Shabbat, even though he prepared an Erub Tabshilin
If a Person Realizes Upon Arriving in
the Synagogue That He Had Not Prepared an Erub Tabshilin
An Erub Tabshilin must be prepared before Yom Tob in
situations where Yom Tob immediately precedes Shabbat, in order to allow one to
cook on Yom Tob in preparation for Shabbat. The question arises concerning the
case of a person who arrives in the synagogue for Minha on Ereb Yom Tob and
realizes just then that he had forgotten to prepare an Erub Tabshilin. What
options are available for such a person if he does not have time to return home
and prepare the Erub Tabshilin before Yom Tob?
Some authorities rule that a person can prepare an Erub Tabshilin even in the
synagogue by designating food products in the home as the Erub. For example, if
he knows that there is a hardboiled egg in the refrigerator and a piece of
bread in a certain place in the kitchen, he can stand in the synagogue and make
the Erub declaration, stating that through such-and-such food items in
such-and-such place it would be permissible to cook and make preparations on
Yom Tob for Shabbat. Others, however, dispute this position, and claim that one
cannot recite the Erub Tabshilin declaration, which begins with the words
“Be’haden Eruba” (“With this Erub”), if the Erub is not present in front of
In light of this debate, Hacham Ovadia Yosef rules that a person in this
situation should, if possible, call his wife and have her prepare the Erub
Tabshilin. If a person has no one at home to prepare the Erub, then he may rely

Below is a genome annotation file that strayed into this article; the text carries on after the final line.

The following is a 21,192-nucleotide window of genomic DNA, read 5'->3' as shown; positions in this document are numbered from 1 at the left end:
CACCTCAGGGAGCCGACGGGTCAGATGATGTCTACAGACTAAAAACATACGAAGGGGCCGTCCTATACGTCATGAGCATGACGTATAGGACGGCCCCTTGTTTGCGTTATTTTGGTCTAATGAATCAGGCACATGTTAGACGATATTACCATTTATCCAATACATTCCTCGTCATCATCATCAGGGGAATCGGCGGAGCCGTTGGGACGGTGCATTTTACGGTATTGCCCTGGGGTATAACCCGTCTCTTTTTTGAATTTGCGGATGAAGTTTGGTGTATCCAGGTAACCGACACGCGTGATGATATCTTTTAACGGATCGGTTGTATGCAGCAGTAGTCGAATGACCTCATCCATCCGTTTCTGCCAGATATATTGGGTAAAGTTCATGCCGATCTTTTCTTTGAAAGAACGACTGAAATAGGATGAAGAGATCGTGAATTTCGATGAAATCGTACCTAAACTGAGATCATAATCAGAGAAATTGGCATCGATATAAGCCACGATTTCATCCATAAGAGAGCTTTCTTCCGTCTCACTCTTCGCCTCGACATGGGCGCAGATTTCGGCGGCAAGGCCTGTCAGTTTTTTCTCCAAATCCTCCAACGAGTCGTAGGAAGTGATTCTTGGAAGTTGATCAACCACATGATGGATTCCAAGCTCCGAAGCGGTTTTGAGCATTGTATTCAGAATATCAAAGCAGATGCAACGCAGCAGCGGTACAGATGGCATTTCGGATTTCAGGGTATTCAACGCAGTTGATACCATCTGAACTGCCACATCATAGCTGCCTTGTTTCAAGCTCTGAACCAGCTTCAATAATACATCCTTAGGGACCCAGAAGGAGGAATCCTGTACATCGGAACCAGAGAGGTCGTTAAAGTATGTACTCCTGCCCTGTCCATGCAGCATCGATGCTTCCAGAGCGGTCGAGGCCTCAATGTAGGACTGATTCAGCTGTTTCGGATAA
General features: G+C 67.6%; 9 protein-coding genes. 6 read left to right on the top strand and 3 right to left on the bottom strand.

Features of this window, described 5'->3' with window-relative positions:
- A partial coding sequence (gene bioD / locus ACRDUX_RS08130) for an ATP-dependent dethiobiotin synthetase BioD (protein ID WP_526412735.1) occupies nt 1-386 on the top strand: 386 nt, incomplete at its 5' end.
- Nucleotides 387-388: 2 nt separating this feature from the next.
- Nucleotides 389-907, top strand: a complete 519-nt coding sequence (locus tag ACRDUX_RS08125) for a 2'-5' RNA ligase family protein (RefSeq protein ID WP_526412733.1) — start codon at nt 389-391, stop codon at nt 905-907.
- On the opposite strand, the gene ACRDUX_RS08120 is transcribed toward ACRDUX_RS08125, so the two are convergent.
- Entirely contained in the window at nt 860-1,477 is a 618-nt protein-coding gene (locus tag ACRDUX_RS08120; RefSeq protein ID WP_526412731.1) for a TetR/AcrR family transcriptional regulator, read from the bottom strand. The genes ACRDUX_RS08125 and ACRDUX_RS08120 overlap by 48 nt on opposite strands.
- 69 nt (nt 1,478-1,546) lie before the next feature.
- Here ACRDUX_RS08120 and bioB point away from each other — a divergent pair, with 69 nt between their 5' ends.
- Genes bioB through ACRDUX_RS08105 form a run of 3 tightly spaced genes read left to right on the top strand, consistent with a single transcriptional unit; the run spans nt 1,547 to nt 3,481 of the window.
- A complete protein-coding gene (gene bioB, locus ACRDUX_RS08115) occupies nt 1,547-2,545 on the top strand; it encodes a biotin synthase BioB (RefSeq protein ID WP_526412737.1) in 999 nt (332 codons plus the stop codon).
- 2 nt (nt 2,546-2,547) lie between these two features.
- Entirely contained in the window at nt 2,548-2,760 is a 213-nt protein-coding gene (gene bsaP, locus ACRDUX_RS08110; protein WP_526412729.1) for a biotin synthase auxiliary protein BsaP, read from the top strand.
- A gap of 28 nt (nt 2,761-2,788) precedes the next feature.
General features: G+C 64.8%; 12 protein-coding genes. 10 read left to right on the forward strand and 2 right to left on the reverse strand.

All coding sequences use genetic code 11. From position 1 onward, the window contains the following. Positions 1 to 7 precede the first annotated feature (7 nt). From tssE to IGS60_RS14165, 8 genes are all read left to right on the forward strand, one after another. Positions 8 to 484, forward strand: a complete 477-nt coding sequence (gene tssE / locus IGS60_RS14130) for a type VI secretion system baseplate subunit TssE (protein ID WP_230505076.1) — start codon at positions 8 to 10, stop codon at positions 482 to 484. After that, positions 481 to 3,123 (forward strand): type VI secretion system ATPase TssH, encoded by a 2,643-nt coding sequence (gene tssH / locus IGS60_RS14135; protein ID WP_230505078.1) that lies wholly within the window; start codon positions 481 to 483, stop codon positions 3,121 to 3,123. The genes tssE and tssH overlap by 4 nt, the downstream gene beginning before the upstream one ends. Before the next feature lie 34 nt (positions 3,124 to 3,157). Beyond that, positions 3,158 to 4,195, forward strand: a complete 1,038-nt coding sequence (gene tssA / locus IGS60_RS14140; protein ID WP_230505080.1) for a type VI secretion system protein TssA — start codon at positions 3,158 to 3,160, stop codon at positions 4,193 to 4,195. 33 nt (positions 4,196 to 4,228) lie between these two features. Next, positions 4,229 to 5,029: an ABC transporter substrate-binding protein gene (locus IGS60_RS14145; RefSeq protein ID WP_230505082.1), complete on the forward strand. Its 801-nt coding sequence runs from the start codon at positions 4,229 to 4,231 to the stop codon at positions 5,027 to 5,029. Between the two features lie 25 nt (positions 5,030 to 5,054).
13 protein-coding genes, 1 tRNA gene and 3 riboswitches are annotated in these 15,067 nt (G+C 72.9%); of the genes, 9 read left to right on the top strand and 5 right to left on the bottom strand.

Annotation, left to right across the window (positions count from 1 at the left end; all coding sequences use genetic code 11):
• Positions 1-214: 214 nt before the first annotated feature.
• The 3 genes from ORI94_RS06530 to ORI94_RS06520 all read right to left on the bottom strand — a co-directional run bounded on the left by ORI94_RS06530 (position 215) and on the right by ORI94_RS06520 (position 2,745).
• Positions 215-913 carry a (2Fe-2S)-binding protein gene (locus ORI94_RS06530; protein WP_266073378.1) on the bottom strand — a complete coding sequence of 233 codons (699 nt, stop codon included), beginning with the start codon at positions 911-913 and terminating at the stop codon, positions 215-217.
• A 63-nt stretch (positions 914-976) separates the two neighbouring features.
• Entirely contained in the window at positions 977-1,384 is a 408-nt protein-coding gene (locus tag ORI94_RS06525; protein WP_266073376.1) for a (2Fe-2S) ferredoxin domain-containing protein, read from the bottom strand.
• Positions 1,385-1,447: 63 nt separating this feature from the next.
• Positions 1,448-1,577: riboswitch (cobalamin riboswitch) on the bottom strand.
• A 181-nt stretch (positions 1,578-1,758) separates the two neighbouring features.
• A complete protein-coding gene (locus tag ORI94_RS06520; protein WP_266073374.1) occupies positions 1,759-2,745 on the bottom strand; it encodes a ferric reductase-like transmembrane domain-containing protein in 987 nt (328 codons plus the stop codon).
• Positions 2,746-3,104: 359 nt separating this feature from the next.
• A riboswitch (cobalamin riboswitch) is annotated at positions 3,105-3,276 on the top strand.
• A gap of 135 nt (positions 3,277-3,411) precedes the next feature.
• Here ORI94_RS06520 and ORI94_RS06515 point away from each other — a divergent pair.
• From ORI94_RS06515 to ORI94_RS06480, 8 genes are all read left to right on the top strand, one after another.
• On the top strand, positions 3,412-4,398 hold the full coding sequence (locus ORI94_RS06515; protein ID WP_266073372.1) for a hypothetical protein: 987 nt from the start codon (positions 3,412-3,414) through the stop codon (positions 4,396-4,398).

on the lenient position and prepare the Erub in the synagogue, as discussed.
However, in order to satisfy all opinions, he should stipulate that if this
preparation of the Erub is ineffective, then he relies on the Erub Tabshilin
prepared by the local Rabbi. The “Gadol Ha’ir” (leader of the community) has
the entire community in mind when he prepares his Erub Tabshilin, and thus one
may rely upon the Rabbi’s Erub Tabshilin when the need arises. As such, if a
person remembers upon arriving in the synagogue that he had not prepared an
Erub Tabshilin, he should designate the Erub in the synagogue but stipulate
that if this is ineffective then he relies on the Rabbi’s Erub.
Summary: In a situation where an Erub Tabshilin is required, one who remembers
upon arriving in the synagogue that he had not prepared an Erub Tabshilin
should designate the Erub in the synagogue, having in mind food products in his
home that he designates as the Erub. He should then stipulate that if Halacha
follows the view that this method is ineffective, then he relies on the Rabbi’s
Erub. He may then cook on Yom Tov in preparation for Shabbat according to all